However, relocations are always to neighbouring sections so this does allow some better degree of targeting than purely random relocation. I’m not sure how much of an improvement it adds to the attack. Very interesting idea though!

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Thanks, I will try that.

The simulation already does this because nodes_by_age returns nodes by descending age. The name is misleading, this function should be renamed in something like nodes_by_age_descending.

@mav Warms my heart to see this and the responses Ian. Well done and thank you man… again!

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this is an interesting point too and one that comes up often in discussions as to what should be valid age triggers to allow just a gradual network growth rather than requiring churn to facilitate growth apart from startup conditions of requiring a complete grp and so on before this rule comes into play. Infants starting at age 4 idea was exactly new nodes starting at age 4 rather than 1, thereby not being relocated immediately at next churn event in joining a new grp and so on.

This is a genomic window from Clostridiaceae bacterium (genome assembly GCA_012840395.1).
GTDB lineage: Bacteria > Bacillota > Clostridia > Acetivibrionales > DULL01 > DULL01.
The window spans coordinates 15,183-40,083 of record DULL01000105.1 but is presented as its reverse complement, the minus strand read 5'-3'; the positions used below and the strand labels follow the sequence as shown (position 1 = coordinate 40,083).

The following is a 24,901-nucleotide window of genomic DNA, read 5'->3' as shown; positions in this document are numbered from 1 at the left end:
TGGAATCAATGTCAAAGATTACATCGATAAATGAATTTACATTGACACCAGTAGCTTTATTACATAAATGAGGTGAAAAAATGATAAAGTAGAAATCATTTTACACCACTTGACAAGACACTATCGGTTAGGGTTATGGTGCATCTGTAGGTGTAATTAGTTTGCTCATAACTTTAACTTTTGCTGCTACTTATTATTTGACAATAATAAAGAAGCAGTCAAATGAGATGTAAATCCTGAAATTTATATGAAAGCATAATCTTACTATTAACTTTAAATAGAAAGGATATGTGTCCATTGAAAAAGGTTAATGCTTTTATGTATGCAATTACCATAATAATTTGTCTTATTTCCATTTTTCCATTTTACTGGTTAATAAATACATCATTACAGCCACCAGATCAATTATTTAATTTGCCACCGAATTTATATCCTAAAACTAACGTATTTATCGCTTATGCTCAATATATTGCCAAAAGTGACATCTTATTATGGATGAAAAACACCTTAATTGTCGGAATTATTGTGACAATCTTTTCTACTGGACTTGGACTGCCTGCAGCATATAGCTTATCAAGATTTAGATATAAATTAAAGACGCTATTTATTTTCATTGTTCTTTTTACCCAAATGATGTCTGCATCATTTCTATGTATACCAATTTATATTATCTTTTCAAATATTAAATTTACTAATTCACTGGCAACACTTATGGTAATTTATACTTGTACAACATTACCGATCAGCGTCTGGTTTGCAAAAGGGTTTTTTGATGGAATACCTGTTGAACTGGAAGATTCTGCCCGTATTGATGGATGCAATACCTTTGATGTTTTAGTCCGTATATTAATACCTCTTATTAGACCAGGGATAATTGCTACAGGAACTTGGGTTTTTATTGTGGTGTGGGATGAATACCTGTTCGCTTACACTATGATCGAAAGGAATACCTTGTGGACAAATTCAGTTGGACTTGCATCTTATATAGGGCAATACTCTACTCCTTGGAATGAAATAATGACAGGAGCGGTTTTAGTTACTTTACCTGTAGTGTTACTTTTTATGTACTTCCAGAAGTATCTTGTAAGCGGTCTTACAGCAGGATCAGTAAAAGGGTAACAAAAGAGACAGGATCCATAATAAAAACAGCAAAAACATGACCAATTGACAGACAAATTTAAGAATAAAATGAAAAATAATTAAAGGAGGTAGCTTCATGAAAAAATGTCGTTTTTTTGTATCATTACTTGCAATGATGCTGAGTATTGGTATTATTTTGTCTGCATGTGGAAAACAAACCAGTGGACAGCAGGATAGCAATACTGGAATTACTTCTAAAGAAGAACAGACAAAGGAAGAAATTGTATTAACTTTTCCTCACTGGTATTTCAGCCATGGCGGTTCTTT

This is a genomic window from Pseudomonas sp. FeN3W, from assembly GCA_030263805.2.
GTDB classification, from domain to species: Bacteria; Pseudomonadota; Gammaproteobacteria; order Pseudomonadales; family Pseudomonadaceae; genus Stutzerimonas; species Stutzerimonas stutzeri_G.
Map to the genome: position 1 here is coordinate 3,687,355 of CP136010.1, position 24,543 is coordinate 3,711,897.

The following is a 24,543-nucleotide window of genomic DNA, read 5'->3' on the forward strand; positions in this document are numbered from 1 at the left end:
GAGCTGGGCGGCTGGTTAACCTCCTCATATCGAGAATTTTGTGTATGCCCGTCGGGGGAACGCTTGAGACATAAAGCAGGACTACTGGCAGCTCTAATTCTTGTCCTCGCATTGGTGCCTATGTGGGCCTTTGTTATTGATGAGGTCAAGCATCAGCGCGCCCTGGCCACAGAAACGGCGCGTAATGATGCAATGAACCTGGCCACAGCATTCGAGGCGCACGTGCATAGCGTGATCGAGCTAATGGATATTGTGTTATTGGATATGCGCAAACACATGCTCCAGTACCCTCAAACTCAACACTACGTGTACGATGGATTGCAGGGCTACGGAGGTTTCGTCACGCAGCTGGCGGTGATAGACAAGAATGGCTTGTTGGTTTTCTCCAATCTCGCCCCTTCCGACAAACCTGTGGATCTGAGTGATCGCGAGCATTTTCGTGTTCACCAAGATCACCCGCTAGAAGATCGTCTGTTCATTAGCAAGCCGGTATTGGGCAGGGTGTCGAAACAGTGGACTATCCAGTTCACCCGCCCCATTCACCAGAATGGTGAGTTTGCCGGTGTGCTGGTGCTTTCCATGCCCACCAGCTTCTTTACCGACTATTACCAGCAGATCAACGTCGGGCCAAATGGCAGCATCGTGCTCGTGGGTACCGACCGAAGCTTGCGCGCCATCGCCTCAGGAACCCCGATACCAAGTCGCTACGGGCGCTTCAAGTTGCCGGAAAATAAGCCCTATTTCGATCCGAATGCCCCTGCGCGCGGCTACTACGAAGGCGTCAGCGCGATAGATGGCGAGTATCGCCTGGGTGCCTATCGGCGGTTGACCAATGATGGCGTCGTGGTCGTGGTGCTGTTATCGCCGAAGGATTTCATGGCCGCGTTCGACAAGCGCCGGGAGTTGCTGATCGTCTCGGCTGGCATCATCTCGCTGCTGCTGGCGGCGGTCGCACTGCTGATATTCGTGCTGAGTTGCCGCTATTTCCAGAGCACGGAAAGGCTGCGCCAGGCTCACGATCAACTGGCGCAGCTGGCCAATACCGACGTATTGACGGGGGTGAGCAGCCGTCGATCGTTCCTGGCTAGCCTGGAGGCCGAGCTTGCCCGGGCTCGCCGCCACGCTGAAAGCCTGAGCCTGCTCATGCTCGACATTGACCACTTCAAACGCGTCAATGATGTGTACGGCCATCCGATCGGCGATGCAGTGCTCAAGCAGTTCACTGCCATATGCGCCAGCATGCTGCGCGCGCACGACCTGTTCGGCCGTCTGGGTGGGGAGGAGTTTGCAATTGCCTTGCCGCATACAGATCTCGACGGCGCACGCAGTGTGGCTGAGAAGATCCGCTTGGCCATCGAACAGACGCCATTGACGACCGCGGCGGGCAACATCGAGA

Data from this is very useful indeed and with the simulations can certainly help the guys structure the requirements here accordingly. Huge thanks for that I’m sure you’ll be hearing from them in this thread once they’re back next week (few of the guys still on their end of the year holidays)

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Yes the thought is to still have short lived peers not cause hassle (we don’t record them, if they go off line we just delete their id etc.). Beginning at age 4 just means they need to hang around for approx 2^4 churn events (it will be more than that due to oldest first relocate). So we should still be ignoring people who just try a vault for a short period and give up (or try to mess with the network via switching off/on etc.) but do less work as a section by relocating the infants at all.

Hope this helps, thanks again Ian, love the donations approach BTW, very admirable, I am going to copy that approach myself. Makes a lot of sense.

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Hey @mav. Thanks for all your efforts. I’ll get some BTC donations sent over to the EFF and FSF when we can do so in relative safety (re Meltdown and Spectre). While personal monetary donations are not for you (kudos for that) we would be happy to get some liquid donations your way. If this is of interest and your comfortable divulging your address please DM me. Cheers!